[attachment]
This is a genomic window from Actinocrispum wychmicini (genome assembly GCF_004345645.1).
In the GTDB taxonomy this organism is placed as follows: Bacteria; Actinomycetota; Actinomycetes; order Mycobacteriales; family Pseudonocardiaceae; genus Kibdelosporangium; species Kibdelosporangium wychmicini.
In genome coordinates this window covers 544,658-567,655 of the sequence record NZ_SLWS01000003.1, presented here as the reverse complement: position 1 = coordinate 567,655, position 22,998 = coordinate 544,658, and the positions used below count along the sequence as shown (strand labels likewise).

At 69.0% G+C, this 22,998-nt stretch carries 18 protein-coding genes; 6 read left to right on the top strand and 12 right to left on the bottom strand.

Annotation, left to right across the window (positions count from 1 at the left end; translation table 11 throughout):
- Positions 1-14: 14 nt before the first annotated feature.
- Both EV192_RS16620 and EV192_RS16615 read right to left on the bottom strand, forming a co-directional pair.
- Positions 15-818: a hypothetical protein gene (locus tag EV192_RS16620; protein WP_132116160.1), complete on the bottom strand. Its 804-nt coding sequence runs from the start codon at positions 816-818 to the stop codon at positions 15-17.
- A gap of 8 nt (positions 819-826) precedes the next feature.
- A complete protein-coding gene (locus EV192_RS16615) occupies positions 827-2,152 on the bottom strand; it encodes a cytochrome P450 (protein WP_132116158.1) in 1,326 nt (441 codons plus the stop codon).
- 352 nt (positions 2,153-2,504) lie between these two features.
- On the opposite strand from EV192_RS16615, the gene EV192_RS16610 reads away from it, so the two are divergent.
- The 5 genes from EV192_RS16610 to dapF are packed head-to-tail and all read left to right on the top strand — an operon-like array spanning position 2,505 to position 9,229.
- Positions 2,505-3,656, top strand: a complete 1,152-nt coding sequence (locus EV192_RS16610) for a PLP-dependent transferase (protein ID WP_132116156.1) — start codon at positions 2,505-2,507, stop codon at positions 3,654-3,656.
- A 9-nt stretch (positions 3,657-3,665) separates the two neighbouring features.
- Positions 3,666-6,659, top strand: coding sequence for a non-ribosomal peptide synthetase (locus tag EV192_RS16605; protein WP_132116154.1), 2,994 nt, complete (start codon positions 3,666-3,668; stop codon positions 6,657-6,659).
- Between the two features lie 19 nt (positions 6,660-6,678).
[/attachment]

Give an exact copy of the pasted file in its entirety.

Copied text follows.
This is a genomic window from Actinocrispum wychmicini (genome assembly GCF_004345645.1).
In the GTDB taxonomy this organism is placed as follows: Bacteria; Actinomycetota; Actinomycetes; order Mycobacteriales; family Pseudonocardiaceae; genus Kibdelosporangium; species Kibdelosporangium wychmicini.
In genome coordinates this window covers 544,658-567,655 of the sequence record NZ_SLWS01000003.1, presented here as the reverse complement: position 1 = coordinate 567,655, position 22,998 = coordinate 544,658, and the positions used below count along the sequence as shown (strand labels likewise).

At 69.0% G+C, this 22,998-nt stretch carries 18 protein-coding genes; 6 read left to right on the top strand and 12 right to left on the bottom strand.

Annotation, left to right across the window (positions count from 1 at the left end; translation table 11 throughout):
- Positions 1-14: 14 nt before the first annotated feature.
- Both EV192_RS16620 and EV192_RS16615 read right to left on the bottom strand, forming a co-directional pair.
- Positions 15-818: a hypothetical protein gene (locus tag EV192_RS16620; protein WP_132116160.1), complete on the bottom strand. Its 804-nt coding sequence runs from the start codon at positions 816-818 to the stop codon at positions 15-17.
- A gap of 8 nt (positions 819-826) precedes the next feature.
- A complete protein-coding gene (locus EV192_RS16615) occupies positions 827-2,152 on the bottom strand; it encodes a cytochrome P450 (protein WP_132116158.1) in 1,326 nt (441 codons plus the stop codon).
- 352 nt (positions 2,153-2,504) lie between these two features.
- On the opposite strand from EV192_RS16615, the gene EV192_RS16610 reads away from it, so the two are divergent.
- The 5 genes from EV192_RS16610 to dapF are packed head-to-tail and all read left to right on the top strand — an operon-like array spanning position 2,505 to position 9,229.
- Positions 2,505-3,656, top strand: a complete 1,152-nt coding sequence (locus EV192_RS16610) for a PLP-dependent transferase (protein ID WP_132116156.1) — start codon at positions 2,505-2,507, stop codon at positions 3,654-3,656.
- A 9-nt stretch (positions 3,657-3,665) separates the two neighbouring features.
- Positions 3,666-6,659, top strand: coding sequence for a non-ribosomal peptide synthetase (locus tag EV192_RS16605; protein WP_132116154.1), 2,994 nt, complete (start codon positions 3,666-3,668; stop codon positions 6,657-6,659).
- Between the two features lie 19 nt (positions 6,660-6,678).